Saturday night at the protest camp © Amie Tsang
“If you have not shown up by midnight I will assume you are a no-show. Checkout is at noon. You are alone? For girls on their own, for safety, we recommend these tents here.” The receptionist gestures to a row of camouflaged tents nearby. “The only problem is it will be more noisy.” Read more
Hong Kong’s political crisis
The scale and persistence of the pro-democracy protests in Hong Kong have taken many by surprise. Gideon Rachman is joined by David Pilling, Asia bureau chief, and Tom Mitchell, Beijing correspondent, to discuss the crisis and China’s response.
Protesters remain on the streets of Hong Kong’s central commercial district on Tuesday, following three days of demonstrations. They are calling for changes to the way Hong Kong chooses its chief executive, its top politician. Here’s an explainer of what’s going on.
By Gideon Rachman
The demonstrations on the streets of Hong Kong present China with its biggest political challenge since the pro-democracy movement was crushed in and around Tiananmen Square in 1989. The parallels between the demonstrations in Hong Kong now and those in Beijing, 25 years ago are eerie – and must be profoundly unsettling to the Communist party leadership. Once again, the demonstrations are led by students demanding democratic reform. Once again, the central authorities have lost control – and risk facing a choice between repression and a humiliating climbdown. Once again, the ultimate question is the power and authority of the Communist party in Beijing.
A pro-democracy demonstrator (centre) gestures in front of a police line near the Hong Kong government headquarters © Getty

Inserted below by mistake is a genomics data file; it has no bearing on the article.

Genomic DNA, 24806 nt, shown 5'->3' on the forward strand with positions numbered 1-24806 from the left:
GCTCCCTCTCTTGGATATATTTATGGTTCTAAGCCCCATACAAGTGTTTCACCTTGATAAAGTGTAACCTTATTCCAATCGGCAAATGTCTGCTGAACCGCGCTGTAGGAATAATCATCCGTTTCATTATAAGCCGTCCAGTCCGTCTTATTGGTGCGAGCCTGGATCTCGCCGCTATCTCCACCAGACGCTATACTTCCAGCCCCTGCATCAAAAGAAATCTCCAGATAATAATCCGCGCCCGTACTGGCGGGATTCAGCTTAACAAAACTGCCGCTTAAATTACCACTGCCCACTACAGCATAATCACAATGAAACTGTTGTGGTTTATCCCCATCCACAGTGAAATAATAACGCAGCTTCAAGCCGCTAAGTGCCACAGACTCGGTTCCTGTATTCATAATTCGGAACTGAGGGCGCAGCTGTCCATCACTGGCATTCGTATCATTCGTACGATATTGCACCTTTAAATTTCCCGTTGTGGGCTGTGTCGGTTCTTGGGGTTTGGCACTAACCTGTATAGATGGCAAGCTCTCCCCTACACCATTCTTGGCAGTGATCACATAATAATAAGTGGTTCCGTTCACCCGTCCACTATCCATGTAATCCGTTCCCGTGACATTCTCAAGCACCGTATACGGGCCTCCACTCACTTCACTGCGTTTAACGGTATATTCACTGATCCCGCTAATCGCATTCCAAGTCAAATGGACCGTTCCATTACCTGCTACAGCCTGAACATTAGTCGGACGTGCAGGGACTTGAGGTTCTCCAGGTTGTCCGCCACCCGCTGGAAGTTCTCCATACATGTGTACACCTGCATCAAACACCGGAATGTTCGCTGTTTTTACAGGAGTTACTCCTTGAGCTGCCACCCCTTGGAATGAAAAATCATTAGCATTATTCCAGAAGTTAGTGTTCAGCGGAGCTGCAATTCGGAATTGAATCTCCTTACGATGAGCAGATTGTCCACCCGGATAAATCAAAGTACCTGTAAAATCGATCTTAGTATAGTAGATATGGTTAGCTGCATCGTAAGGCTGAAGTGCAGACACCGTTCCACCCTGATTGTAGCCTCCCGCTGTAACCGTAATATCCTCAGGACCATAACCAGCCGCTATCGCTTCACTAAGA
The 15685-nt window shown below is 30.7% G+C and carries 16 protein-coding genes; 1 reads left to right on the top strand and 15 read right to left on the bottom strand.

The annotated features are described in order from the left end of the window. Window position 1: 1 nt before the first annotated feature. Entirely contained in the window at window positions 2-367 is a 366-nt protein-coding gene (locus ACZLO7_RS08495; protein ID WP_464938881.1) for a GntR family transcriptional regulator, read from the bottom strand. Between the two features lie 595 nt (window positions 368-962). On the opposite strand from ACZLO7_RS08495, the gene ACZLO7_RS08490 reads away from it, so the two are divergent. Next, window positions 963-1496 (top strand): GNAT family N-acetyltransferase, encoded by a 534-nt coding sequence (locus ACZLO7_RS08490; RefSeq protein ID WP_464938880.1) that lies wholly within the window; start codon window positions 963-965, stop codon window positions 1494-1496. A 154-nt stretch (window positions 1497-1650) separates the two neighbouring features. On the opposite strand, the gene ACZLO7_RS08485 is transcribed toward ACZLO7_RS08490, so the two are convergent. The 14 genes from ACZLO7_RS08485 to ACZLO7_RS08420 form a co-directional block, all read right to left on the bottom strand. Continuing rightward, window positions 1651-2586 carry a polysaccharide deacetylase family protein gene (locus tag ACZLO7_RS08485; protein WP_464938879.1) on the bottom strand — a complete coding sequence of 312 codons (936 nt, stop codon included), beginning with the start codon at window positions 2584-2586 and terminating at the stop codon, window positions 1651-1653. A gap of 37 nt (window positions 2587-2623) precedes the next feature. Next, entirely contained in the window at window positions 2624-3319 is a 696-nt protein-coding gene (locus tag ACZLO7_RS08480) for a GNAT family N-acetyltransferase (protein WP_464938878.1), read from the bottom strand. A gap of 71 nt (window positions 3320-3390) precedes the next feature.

There can’t be many uprisings where those being tear gassed stop to pick up their own rubbish. It is a mark of Hong Kong’s sense of civic responsibility – of course precisely the quality that makes so eminently reasonable its aspiration to choose its own leader – that even its radical vanguard behaves so courteously. Read more
Demonstrators march in support of Erwiana Sulistyaningsih in Hong Kong (Getty)
Behind the shiny skyscrapers and business friendly reputation of Hong Kong lies a darker side. One of the attractions of the city for expatriate bankers and middle-class Chinese residents alike is the plentiful supply of domestic help at a very “reasonable” cost. A live-in maid, working six days a week, often for very long hours, is paid a minimum monthly wage of around $515.
The arrest this week of a woman accused of torturing her Indonesian maid over a six-month period highlights the extreme vulnerability of overseas domestic workers to exploitation. Many are virtually locked away in the ranks of tower blocks that crowd in on Hong Kong Harbour and beyond, away from scrutiny. Maids tend to leave the house only when they run errands or walk the dog – or on Sundays, the statutory day off, when the concrete walkways and tiny parks of Hong Kong are taken over by encampments of domestic workers with nowhere else to go. Read more
♦ Spain may be emerging from the recession with a more competitive economy, but critics claim that confidence in the rebound is premature and potentially dangerous.